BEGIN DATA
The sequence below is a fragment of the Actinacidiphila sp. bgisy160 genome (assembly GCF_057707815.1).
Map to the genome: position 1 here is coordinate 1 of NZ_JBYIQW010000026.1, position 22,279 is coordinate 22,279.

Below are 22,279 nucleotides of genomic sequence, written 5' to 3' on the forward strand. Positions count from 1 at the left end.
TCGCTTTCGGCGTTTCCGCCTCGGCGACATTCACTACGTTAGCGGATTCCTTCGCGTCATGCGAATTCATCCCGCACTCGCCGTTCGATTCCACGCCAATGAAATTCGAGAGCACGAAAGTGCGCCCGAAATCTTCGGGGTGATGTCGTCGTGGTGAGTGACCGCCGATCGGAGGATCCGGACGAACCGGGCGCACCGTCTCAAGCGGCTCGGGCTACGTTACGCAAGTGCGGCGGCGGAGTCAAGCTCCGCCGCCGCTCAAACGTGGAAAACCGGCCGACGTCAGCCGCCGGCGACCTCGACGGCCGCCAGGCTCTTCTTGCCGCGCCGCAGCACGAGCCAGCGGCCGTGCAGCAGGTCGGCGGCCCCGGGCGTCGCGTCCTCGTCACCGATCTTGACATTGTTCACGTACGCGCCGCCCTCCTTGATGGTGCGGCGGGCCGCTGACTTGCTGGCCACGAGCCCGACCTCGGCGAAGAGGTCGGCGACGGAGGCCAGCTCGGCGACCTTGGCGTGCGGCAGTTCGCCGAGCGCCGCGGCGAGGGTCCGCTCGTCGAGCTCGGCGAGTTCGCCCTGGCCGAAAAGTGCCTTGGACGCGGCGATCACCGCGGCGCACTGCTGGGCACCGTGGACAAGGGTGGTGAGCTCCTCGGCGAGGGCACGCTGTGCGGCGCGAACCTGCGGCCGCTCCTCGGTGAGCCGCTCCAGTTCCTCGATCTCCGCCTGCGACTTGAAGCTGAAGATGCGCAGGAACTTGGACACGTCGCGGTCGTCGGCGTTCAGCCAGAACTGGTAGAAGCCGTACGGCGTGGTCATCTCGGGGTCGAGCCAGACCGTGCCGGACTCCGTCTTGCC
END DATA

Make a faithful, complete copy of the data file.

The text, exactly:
The sequence below is a fragment of the Actinacidiphila sp. bgisy160 genome (assembly GCF_057707815.1).
Map to the genome: position 1 here is coordinate 1 of NZ_JBYIQW010000026.1, position 22,279 is coordinate 22,279.

Below are 22,279 nucleotides of genomic sequence, written 5' to 3' on the forward strand. Positions count from 1 at the left end.
TCGCTTTCGGCGTTTCCGCCTCGGCGACATTCACTACGTTAGCGGATTCCTTCGCGTCATGCGAATTCATCCCGCACTCGCCGTTCGATTCCACGCCAATGAAATTCGAGAGCACGAAAGTGCGCCCGAAATCTTCGGGGTGATGTCGTCGTGGTGAGTGACCGCCGATCGGAGGATCCGGACGAACCGGGCGCACCGTCTCAAGCGGCTCGGGCTACGTTACGCAAGTGCGGCGGCGGAGTCAAGCTCCGCCGCCGCTCAAACGTGGAAAACCGGCCGACGTCAGCCGCCGGCGACCTCGACGGCCGCCAGGCTCTTCTTGCCGCGCCGCAGCACGAGCCAGCGGCCGTGCAGCAGGTCGGCGGCCCCGGGCGTCGCGTCCTCGTCACCGATCTTGACATTGTTCACGTACGCGCCGCCCTCCTTGATGGTGCGGCGGGCCGCTGACTTGCTGGCCACGAGCCCGACCTCGGCGAAGAGGTCGGCGACGGAGGCCAGCTCGGCGACCTTGGCGTGCGGCAGTTCGCCGAGCGCCGCGGCGAGGGTCCGCTCGTCGAGCTCGGCGAGTTCGCCCTGGCCGAAAAGTGCCTTGGACGCGGCGATCACCGCGGCGCACTGCTGGGCACCGTGGACAAGGGTGGTGAGCTCCTCGGCGAGGGCACGCTGTGCGGCGCGAACCTGCGGCCGCTCCTCGGTGAGCCGCTCCAGTTCCTCGATCTCCGCCTGCGACTTGAAGCTGAAGATGCGCAGGAACTTGGACACGTCGCGGTCGTCGGCGTTCAGCCAGAACTGGTAGAAGCCGTACGGCGTGGTCATCTCGGGGTCGAGCCAGACCGTGCCGGACTCCGTCTTGCC